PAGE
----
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Salient. An Organ of Student Opinion at Victoria College, Wellington, N.Z. Vol. 14, No. 7. June 25, 1951

Shadow of Hiroshima

Shadow of Hiroshima

Mr. Ferguson carefully outlined the history of UN discussions on atomic energy. He stated that many Americans (including Einstein) preferred the Gromyko Plan to the Baruch Plan. In Chapter XI of his book "The Military and Political Consequences of Atomic Energy." Prof. Blackett characterised this latter plan as "an astute diplomatic move ... a specious plan." He declared that in it the US was expressing a desire not to outlaw atomic energy for war purposes, but for ownership by an international trust (American controlled like other UN agencies, and in this instance badly "capitalist" to boot of all atomic plants.

Blackett commented (P. 135) on one section of the plan:

"Its explicit meaning seems clearly that the US did not contemplate relinquishing its atomic bombs, until a firm guarantee was obtained against all weapons of mass destruction. Thus even if the USSR accepted the full American plan for control of atomic bombs, Mr. Baruch's statement implies that America would be justified in refusing to dispose of her bombs till a satisfactory system of Control say of biological warfare had also been accepted."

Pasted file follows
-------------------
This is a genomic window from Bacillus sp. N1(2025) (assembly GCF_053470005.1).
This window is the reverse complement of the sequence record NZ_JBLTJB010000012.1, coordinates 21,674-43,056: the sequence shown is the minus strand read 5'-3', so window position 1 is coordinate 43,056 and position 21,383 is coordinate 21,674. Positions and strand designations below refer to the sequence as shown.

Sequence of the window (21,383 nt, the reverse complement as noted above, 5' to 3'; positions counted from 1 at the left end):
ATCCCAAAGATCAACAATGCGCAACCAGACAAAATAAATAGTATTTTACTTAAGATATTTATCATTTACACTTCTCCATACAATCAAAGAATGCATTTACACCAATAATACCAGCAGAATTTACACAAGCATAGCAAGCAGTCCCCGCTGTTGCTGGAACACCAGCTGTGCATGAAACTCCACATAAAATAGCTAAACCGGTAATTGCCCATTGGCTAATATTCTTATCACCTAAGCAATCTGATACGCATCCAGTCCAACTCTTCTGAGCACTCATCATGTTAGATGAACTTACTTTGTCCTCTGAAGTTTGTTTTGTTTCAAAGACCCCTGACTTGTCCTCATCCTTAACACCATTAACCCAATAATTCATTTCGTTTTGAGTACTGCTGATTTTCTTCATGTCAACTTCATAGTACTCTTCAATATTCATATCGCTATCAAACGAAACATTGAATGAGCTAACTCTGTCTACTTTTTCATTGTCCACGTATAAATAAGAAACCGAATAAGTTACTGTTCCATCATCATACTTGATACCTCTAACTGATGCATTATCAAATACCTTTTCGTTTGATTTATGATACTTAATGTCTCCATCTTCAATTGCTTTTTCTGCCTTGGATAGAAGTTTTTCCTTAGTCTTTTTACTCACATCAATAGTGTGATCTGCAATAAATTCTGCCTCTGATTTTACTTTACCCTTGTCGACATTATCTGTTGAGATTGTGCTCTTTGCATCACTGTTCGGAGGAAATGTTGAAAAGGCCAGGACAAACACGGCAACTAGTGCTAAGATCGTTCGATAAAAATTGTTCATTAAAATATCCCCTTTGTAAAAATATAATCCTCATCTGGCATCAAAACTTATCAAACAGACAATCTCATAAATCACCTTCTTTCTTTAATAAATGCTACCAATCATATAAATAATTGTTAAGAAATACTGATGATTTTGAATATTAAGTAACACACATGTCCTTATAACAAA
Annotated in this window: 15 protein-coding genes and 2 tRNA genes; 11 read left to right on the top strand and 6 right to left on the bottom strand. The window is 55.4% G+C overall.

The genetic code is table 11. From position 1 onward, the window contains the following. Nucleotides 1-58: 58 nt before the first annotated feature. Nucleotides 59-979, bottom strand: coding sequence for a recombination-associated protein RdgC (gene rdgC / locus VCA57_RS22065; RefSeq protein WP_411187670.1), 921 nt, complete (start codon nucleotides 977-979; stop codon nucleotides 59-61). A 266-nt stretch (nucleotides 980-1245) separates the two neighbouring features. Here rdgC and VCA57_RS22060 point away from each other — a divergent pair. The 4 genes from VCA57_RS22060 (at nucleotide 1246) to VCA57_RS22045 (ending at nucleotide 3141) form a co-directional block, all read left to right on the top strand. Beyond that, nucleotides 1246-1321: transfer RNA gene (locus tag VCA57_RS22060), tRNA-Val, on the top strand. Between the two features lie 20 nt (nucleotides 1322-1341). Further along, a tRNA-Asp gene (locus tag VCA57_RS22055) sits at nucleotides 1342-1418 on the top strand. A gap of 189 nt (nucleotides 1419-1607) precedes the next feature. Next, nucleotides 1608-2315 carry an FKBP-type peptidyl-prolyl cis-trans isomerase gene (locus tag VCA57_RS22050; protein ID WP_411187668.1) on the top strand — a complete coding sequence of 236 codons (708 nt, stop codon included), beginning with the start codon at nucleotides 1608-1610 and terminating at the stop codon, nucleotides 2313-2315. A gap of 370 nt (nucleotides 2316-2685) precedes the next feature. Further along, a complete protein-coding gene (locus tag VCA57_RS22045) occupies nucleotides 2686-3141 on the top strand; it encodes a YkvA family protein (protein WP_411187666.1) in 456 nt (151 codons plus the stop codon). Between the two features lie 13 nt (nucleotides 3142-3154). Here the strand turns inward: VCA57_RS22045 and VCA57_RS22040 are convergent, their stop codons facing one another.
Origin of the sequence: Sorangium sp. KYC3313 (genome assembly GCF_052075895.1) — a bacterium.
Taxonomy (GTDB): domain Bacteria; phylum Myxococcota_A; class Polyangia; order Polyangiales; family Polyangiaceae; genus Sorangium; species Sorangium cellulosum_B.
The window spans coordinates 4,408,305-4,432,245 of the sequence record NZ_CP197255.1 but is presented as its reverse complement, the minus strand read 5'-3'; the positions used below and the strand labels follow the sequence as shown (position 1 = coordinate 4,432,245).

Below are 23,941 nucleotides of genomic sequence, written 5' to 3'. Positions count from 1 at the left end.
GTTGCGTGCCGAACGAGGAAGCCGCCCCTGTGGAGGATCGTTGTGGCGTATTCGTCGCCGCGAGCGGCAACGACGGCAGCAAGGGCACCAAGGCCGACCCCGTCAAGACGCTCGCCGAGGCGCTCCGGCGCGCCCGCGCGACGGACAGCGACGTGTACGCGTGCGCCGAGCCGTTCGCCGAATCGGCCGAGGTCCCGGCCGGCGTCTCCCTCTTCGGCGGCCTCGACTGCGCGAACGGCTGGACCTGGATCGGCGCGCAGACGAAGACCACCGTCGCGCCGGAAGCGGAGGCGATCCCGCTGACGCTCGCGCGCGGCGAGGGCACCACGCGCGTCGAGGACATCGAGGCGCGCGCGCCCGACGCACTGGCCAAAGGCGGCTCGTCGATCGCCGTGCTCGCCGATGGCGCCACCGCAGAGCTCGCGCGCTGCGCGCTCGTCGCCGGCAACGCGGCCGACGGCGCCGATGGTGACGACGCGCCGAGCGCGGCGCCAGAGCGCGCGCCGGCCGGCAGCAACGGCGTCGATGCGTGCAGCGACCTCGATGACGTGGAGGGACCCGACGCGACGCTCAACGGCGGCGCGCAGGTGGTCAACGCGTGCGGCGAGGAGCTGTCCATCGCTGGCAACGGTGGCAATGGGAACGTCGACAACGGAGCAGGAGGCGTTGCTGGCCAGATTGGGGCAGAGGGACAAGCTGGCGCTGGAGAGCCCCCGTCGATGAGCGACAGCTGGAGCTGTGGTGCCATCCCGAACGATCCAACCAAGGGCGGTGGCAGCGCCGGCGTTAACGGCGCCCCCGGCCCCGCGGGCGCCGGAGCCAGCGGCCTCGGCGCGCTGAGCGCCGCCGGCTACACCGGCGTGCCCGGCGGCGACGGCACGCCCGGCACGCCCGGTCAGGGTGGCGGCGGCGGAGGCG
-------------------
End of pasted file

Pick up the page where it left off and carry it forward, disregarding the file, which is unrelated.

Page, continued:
In other words it was only to be a "maybe" control for America, but unconditional for everyone else.

The Russian plan, on the other hand, was clear and straightforward—Malik (8.2.49) said in the Security Council that it aimed at "conventions on the prohibition of the atomic weapon and atomic energy control, to go into effect simultaneously"; and Vyshinsky declared (23.11.49):

"We wish to make it clear that periodic inspection means whenever the International Control Commission deems it necessary. It is obvious that there would be no veto."

Mr. Ferguson quoted another interesting statement of the same gentleman, from the Evening Post, 30.10.50:

"If you accept the principle of one-third arms redaction, I promise you solemnly you will get authenticated information on the Soviet armed forces and every possibility to verify this."

"If that is bluff, why doesn't somebody call it?" asked Mr. Ferguson. He suggested that the present policy of the US was not concerned with peace or arms production, but with imposing its will on other nations.